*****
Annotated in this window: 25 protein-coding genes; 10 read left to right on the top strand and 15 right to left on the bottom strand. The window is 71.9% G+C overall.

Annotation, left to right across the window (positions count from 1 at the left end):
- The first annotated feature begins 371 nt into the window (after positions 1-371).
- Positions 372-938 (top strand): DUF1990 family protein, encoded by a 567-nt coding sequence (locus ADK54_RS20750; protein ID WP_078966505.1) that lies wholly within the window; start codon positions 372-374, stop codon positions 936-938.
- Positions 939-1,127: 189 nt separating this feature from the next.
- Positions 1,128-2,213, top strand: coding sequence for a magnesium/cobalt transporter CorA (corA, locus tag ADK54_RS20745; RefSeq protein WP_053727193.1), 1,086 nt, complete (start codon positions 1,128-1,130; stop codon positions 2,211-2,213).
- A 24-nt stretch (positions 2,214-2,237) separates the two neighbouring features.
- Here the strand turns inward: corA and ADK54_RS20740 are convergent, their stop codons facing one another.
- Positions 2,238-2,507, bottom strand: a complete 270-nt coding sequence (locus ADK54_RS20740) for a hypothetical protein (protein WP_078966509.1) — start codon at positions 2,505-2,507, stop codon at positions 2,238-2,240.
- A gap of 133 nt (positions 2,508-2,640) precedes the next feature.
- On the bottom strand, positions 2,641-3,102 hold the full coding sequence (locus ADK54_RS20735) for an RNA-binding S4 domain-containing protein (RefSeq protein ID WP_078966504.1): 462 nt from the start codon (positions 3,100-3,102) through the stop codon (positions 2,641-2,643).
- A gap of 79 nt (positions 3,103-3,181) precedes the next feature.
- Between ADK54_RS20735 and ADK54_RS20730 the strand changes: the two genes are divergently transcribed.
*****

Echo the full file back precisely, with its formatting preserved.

Annotated in this window: 25 protein-coding genes; 10 read left to right on the top strand and 15 right to left on the bottom strand. The window is 71.9% G+C overall.

Annotation, left to right across the window (positions count from 1 at the left end):
- The first annotated feature begins 371 nt into the window (after positions 1-371).
- Positions 372-938 (top strand): DUF1990 family protein, encoded by a 567-nt coding sequence (locus ADK54_RS20750; protein ID WP_078966505.1) that lies wholly within the window; start codon positions 372-374, stop codon positions 936-938.
- Positions 939-1,127: 189 nt separating this feature from the next.
- Positions 1,128-2,213, top strand: coding sequence for a magnesium/cobalt transporter CorA (corA, locus tag ADK54_RS20745; RefSeq protein WP_053727193.1), 1,086 nt, complete (start codon positions 1,128-1,130; stop codon positions 2,211-2,213).
- A 24-nt stretch (positions 2,214-2,237) separates the two neighbouring features.
- Here the strand turns inward: corA and ADK54_RS20740 are convergent, their stop codons facing one another.
- Positions 2,238-2,507, bottom strand: a complete 270-nt coding sequence (locus ADK54_RS20740) for a hypothetical protein (protein WP_078966509.1) — start codon at positions 2,505-2,507, stop codon at positions 2,238-2,240.
- A gap of 133 nt (positions 2,508-2,640) precedes the next feature.
- On the bottom strand, positions 2,641-3,102 hold the full coding sequence (locus ADK54_RS20735) for an RNA-binding S4 domain-containing protein (RefSeq protein ID WP_078966504.1): 462 nt from the start codon (positions 3,100-3,102) through the stop codon (positions 2,641-2,643).
- A gap of 79 nt (positions 3,103-3,181) precedes the next feature.
- Between ADK54_RS20735 and ADK54_RS20730 the strand changes: the two genes are divergently transcribed.